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What’s that floating in my eye? When to worry about eye floaters

What’s that floating in my eye? When to worry about eye floaters

Stare off into a clear blue sky or at any blank surface for long enough, and you’ll notice them creeping across your vision. Translucent black or gray squiggles—sometimes shaped like rods or crescents, hooks or threads—that seem to drift on the surface of your eye, even changing position if you move your eyeball.

Firstly, relax: yes, they’re really there (kind of), and they are almost certainly harmless.

What you’re seeing are eye floaters, often just called floaters. Joseph Newman, MD, an ophthalmologist and retinal specialist on the medical staff at Baylor Scott & White Medical Center – Temple, said that in the vast majority of cases, they aren’t dangerous, only annoying or distracting.

However, floaters can be a sign of a more serious problem if they’re also accompanied by certain other symptoms. In those times, it’s important to have your eyes examined.

Here’s everything you need to know about floaters, why they happen and what to do about them.

What causes eye floaters?

“We all have a gel inside the center of our eyes called the vitreous,” Dr. Newman said. “For everybody, as we age, this gel turns to a liquid. As it becomes more liquefied, little proteins condense out of it. As the gel liquefies, it pulls away from your retina, which is brain tissue that lines the inner part of your eye.”


When the gel detaches from the retina, that’s typically where you’ll see the floater. Floaters are often shaped like a crescent, U, rod or hook.

“When the gel pops off, these little proteins are condensed and sit right in front of your retina,” Dr. Newman said. “As light passes through that little floater, it casts a shadow on your retina. Your retina is basically detecting light, though it will seem like a little black spot where that floater is floating right in front of the retina.”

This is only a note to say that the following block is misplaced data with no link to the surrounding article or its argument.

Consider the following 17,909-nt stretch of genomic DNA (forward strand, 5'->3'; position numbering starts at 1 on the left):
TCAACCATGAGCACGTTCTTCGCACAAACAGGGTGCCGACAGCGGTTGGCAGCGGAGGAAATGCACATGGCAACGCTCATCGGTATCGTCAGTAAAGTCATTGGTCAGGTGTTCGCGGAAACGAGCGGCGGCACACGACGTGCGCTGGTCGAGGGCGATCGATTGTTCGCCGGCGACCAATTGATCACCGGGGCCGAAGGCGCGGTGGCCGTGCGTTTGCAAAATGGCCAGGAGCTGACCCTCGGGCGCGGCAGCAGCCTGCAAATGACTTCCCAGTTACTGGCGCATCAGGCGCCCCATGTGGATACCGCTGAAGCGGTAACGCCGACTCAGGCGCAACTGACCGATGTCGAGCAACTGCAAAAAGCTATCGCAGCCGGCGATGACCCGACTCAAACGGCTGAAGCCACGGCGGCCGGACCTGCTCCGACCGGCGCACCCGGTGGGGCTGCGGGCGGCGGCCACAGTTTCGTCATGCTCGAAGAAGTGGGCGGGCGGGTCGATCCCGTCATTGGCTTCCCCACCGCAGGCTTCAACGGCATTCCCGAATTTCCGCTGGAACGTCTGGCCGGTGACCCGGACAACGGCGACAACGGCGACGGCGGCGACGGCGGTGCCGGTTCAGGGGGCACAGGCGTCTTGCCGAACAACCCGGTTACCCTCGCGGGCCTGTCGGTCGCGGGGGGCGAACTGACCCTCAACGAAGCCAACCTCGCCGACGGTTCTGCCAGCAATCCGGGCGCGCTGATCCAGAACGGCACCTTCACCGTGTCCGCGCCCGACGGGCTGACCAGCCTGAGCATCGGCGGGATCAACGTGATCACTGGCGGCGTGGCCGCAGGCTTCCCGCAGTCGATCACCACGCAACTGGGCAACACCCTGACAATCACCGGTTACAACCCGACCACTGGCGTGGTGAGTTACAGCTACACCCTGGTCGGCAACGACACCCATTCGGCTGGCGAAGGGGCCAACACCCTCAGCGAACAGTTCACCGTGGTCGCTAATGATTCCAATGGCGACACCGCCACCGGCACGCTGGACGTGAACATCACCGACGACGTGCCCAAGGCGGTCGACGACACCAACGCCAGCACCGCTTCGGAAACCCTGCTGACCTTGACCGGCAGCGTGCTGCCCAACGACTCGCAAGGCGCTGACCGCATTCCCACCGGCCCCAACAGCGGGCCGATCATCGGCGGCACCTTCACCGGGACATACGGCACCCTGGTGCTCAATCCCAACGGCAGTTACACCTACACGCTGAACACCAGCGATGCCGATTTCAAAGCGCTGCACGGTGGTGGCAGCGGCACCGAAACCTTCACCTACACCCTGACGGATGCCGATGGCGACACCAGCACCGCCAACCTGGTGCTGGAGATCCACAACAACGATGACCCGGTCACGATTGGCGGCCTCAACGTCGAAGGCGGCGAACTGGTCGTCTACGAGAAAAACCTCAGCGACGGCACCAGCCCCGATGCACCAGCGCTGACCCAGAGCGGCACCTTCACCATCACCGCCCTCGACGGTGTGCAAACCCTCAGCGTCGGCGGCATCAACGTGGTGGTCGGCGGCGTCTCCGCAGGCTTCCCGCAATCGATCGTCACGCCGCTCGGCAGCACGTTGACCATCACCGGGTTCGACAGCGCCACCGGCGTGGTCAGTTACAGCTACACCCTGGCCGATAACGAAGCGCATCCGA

That may sound dramatic but, by itself, it’s of no harm. What might indicate a problem is the existence of other symptoms.

“If you have floaters plus flashes and a loss of side vision, it’s an urgent matter and you need to see an eye specialist or go to the emergency room immediately,” Dr. Newman said.

Who is at risk for developing floaters?

Most everyone will experience floaters at some point in his or her life. Dr. Newman said they’re highly common and a natural part of aging. However, certain people are at greater risk of developing floaters at a younger age:

  • Nearsighted people
  • Boxers and others at high risk for concussion or head injury
  • People who received trauma to the head, such as in a car accident

When to see an eye specialist

At the first onset of floaters, you should have an eye exam, Dr. Newman said.

“Floaters themselves aren’t bad, but it’s good to have them checked when they first start because they could be a sign that something else might be going wrong in your eye,” he said.

If you’ve had floaters for a while, be sure to mention that you have them at your next annual eye exam.

If you are experiencing these symptoms, you should see an eye specialist immediately:

  • A sudden onset of many floaters
  • Flashes
  • Loss of peripheral vision

Floaters, flashes and vision loss can be signs of these very rare but more serious eye problems:

  • Macular holes
  • Vitreous hemorrhage
  • Retinal tear
  • Retinal detachment

Even though the vast majority of floaters cause no problems, having an eye exam is the best way to be certain you don’t have macular or retinal damage that can lead to loss of vision. If your floaters are caused by a problem with your macula or retina, the quicker your eye doctor can repair the damage, the greater the chance you will retain some or all vision.

Eye exams and treatment for floaters

  • Indirect optoscope: Your eye doctor (an optometrist or ophthalmologist) will conduct an eye exam using a slit lamp—the little stand that you put your chin on—and an indirect optoscope. Your eye doctor will check for damage to your macula and retina. If your eye doctor has concerns, he or she may refer you to a retinal specialist, who will conduct a scleral depressed exam.
  • Scleral depressed exam: In this slightly uncomfortable but thorough test, your retinal specialist will numb your eyes and then use a scleral depressor (metal probe) to see the furthest extent of the peripheral retina to look for tears or to see weaknesses that set you up for having retinal tears.

“Probably 99% of the time, floaters are no big deal,” Dr. Newman said. “Retinal detachment is 1 in 10,000 cases, and macular holes are close to that.”

There is no treatment for floaters, unless they’re caused by one of the more serious problems listed above.

Worried about your floaters? Find an eye doctor near you.